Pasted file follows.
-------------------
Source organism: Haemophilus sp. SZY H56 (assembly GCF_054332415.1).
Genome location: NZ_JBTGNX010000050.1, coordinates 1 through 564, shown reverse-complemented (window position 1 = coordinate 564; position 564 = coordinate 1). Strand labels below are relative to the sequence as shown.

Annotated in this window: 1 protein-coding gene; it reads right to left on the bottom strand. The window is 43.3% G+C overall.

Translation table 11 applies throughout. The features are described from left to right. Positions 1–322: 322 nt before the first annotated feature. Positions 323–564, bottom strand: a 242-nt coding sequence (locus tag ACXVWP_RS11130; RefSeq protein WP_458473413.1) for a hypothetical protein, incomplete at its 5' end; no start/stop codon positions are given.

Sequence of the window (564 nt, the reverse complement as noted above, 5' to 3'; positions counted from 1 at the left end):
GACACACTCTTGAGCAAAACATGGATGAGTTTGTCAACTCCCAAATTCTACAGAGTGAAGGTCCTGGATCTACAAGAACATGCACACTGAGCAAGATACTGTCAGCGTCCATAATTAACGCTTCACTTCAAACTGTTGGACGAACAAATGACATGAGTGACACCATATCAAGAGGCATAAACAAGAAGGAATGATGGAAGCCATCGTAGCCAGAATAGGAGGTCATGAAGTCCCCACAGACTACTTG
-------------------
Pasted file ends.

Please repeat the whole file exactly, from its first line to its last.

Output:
Source organism: Haemophilus sp. SZY H56 (assembly GCF_054332415.1).
Genome location: NZ_JBTGNX010000050.1, coordinates 1 through 564, shown reverse-complemented (window position 1 = coordinate 564; position 564 = coordinate 1). Strand labels below are relative to the sequence as shown.

Annotated in this window: 1 protein-coding gene; it reads right to left on the bottom strand. The window is 43.3% G+C overall.

Translation table 11 applies throughout. The features are described from left to right. Positions 1–322: 322 nt before the first annotated feature. Positions 323–564, bottom strand: a 242-nt coding sequence (locus tag ACXVWP_RS11130; RefSeq protein WP_458473413.1) for a hypothetical protein, incomplete at its 5' end; no start/stop codon positions are given.

Sequence of the window (564 nt, the reverse complement as noted above, 5' to 3'; positions counted from 1 at the left end):
GACACACTCTTGAGCAAAACATGGATGAGTTTGTCAACTCCCAAATTCTACAGAGTGAAGGTCCTGGATCTACAAGAACATGCACACTGAGCAAGATACTGTCAGCGTCCATAATTAACGCTTCACTTCAAACTGTTGGACGAACAAATGACATGAGTGACACCATATCAAGAGGCATAAACAAGAAGGAATGATGGAAGCCATCGTAGCCAGAATAGGAGGTCATGAAGTCCCCACAGACTACTTG